Resolution on the Process of Regroupment

1) Since the beginning of the workers’ movement, one of the most fundamental concerns of revolutionaries has been for unity in their own ranks. This need for unity among the most advanced elements of the class is an expression of the profound, historic and immediate unity of interests in the class itself, and is a decisive factor in the process leading to the world-wide unification of the proletariat, to the realisation of its own being.

Second International Conference

At the end of 1978 an International Conference of groups of the communist left was held. This Conference, which had been called for by the Milan Conference of May 1977 organized by the Internationalist Communist Party (Battaglia Comunista) and attended by the International Communist Current, had the following agenda: 1. the crisis and perspectives; 2. the question of national liberation struggles; 3. the question of the party. Two pamphlets are being prepared, containing the correspondence between the groups, the preparatory texts for the Conference, and the proceedings of the debates. The most important step forward taken by this Conference was the fact that it had a broader participation. As well as the ICP (BC) and the ICC, the other groups involved were the Communist Workers’ Organization (Britain), Nucleo Comunista Internazionalista (Italy), the Marxist Work Group (For Kommunismen, Sweden). Two other groups agreed to participate but were unable to attend for various reasons -- Organisation Communiste Revolutionnaire Inter­nationaliste d’Algerie (Travailleurs Immigres en Lutte) and Il Leninista (Italy). The latter group wrote a contribution which will appear in the pamphlet. The Ferment Ouvriere Revolution­naire (France and Spain) left the Conference at the beginning and thus didn’t take part in the debates. Other groups invited refused to partici­pate (cf the article on this in International Review, no.12).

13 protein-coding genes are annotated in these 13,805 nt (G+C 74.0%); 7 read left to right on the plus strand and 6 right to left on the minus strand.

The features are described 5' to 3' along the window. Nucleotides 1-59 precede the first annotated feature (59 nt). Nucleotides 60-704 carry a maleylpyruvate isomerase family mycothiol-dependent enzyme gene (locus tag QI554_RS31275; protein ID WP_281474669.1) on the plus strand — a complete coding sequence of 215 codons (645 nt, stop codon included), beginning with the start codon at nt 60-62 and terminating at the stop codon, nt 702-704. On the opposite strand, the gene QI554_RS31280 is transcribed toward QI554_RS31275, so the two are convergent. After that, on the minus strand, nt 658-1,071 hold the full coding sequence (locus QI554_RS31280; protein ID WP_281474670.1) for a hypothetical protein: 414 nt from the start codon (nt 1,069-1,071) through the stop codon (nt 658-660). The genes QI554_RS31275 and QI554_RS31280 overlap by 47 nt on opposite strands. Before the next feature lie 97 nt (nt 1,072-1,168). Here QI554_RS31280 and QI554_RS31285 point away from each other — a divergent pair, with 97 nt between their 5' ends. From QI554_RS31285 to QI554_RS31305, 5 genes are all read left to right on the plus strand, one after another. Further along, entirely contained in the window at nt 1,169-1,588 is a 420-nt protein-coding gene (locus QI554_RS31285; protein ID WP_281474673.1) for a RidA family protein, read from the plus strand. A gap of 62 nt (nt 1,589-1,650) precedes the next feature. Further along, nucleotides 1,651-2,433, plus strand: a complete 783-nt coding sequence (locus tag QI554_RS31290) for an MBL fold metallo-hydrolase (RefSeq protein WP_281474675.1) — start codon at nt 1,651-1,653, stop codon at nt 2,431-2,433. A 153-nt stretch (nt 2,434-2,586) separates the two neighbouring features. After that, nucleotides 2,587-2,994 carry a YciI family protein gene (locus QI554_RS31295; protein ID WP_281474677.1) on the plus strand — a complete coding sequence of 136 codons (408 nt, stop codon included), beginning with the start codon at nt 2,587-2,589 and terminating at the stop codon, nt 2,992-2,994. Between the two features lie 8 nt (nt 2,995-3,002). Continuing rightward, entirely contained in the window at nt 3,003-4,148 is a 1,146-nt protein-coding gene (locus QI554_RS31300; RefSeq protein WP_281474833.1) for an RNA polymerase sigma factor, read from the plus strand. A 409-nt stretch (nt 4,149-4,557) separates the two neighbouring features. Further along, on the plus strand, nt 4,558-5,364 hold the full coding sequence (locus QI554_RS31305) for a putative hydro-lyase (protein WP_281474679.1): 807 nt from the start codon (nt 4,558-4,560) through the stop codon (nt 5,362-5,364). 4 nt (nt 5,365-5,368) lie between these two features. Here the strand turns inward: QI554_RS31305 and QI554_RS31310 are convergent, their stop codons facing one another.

The Second International Conference of Groups of the Communist Left

IR 16, 1st Quarter 1979

In the second fortnight of November, the second Conference of communist groups met in Paris, to continue the work of the first, which took place in Milan during May, 1977, at the initiative of the Internationalist Communist Party (Battaglia Comunista). It is not our intention in this article to give a detailed account of the debates at this Conference. These will be the subject of a special pamphlet, to appear shortly in English, French and Italian, in order to allow all revolutionary militants to follow the effort at clarification undertaken through the confrontation of the groups participating at the Conference.


The life of revolutionary groups, their discussions and disagreements are part of the process whereby consciousness develops in the working class; this is why we are radically opposed to any policy of ‘hidden discussions’ or ‘secret agreements’. We are thus publishing our point of view on the international conference that took place in Milan on 31 April and 1 May on the initiative of the PCI (Battaglia Comunista). Above all, it is necessary to clarify the context in which this initiative took place and explain why we participated in it. We think that in the present climate of political confusion and of the weakness of revolutionary forces, it is very important to emphasize the necessity for the regroupment of revolutionaries.